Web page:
Owing to this experimental tractability, D. discoideum has become one of the foremost organisms in which to study fundamental processes in cell biology, such as chemotaxis, cytokinesis, phagocytosis, vesicle trafficking, cell motility and signal transduction. It has led the way in identifying the components that make up and control the actin microfilament system and has been extremely powerful in visualizing how these components dynamically interact with each other during chemotaxis, phagocytosis and cytokinesis (Cosson and Soldati, 2008; Shina et al., 2010; Swaney et al., 2010; Zhang et al., 2008). The D. discoideum genome contains many orthologues of genes that are defective in a range of human diseases and is becoming a popular model for studying how such defects impact on normal cell behaviour (Williams et al., 2006). The organism also leads the way in understanding how controlled cell movement cooperates with

Box 2. Genetic approaches available in Dictyostelia

Both reverse and forward genetics approaches can be used in D. discoideum and in the group 2 species P. pallidum. In both of these species, genes can be knocked out using a standard homologous recombination approach. Populations of tagged mutants can also be generated by restriction enzyme-mediated integration of plasmid vectors (REMI) (Kuspa and Loomis, 1992). As shown in the accompanying figure, a bacterial plasmid carrying the blasticidin (BsR) selection cassette, in addition to its own origin of replication (ori) and an ampicillin resistance cassette (AmpR), is linearized with a restriction enzyme (such as BamHI). This construct is then electroporated into Dictyostelium cells together with BamHI or an enzyme that produces the same sticky ends. The enzyme creates cuts in the genomic DNA that are repaired by ligases within the cell, which occasionally leads to the insertion of the plasmid and the generation of a mutant. Cells that harbour plasmid insertions are selected by growth in the presence of blasticidin and can then be screened for mutant phenotypes by direct observation or using a range of selection protocols. The mutated gene is identified by cutting the genomic DNA with a suitable enzyme (ClaI in this example), circularizing all fragments by ligation and introducing the fragments into Escherichia coli. Growth in the presence of ampicillin selects for those bacteria that contain the plasmid, which is then sequenced to identify the Dictyostelium gene fragment. The plasmid can then be reintroduced into Dictyostelium, where it should reproduce the mutant phenotype after homologous recombination.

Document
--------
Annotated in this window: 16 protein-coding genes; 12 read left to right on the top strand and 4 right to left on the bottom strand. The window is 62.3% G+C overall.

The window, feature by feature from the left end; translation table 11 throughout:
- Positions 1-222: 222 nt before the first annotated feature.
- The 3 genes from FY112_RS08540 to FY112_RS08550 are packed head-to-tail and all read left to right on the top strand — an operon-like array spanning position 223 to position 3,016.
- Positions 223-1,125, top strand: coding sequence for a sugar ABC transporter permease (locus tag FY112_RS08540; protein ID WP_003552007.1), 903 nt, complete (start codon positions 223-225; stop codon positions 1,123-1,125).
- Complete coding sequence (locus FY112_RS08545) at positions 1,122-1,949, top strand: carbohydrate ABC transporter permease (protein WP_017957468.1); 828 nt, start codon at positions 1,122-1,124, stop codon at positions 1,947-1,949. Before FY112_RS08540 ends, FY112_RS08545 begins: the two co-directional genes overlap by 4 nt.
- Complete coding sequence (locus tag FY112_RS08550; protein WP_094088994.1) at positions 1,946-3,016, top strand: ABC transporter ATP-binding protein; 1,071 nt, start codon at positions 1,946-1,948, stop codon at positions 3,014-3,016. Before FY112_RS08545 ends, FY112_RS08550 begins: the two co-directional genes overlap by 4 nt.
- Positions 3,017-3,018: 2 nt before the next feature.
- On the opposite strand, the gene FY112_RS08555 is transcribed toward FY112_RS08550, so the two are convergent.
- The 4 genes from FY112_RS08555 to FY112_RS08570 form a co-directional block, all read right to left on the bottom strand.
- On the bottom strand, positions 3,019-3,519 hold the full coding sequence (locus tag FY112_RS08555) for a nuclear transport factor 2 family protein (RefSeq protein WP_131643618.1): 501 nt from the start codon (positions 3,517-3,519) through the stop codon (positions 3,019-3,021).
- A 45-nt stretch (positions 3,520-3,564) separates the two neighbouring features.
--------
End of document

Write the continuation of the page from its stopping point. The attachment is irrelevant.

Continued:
regulated cell differentiation to generate shape and pattern during multicellular development (Kimmel and Firtel, 2004; Weijer, 2009; Williams, 2006).

The habitat and life cycle of Dictyostelia

The Dictyostelia social amoebas are found in a wide range of soil habitats, ranging from arctic to tropical regions and from desert to rainforest. They are most prevalent in the leaf litter of tropical to temperate forests, which is the richest source of their bacterial food (Swanson et al., 1999). Individual species can utilize one of three survival strategies when food runs out. (1) They can encapsulate (see Glossary, Box 1) individually to form a dormant cyst called a microcyst. This process is favoured in dark and wet conditions, or if ammonia levels or osmolality (see Glossary, Box 1) are high (Raper, 1984). (2) They can fuse to form a zygote. This usually requires amoebas of opposite mating types. The zygote then attracts and cannibalizes the surrounding amoebas and uses their resources to build a thick-walled sphere, the macrocyst. This sexual life cycle also occurs under dark and wet conditions, and is triggered by ethylene produced by the cells (Amagai et al., 2007). (3) They can come together to form a fruiting structure, in which a proportion of cells are sacrificed to build the stalk and the remainder differentiate into resilient dormant spores. This multicellular life cycle (Fig. 1) is common to all Dictyostelids. It consists of an interconnected programme of cell movement and cell differentiation, and has been intensively studied in the model organism D. discoideum.

Fig. 1.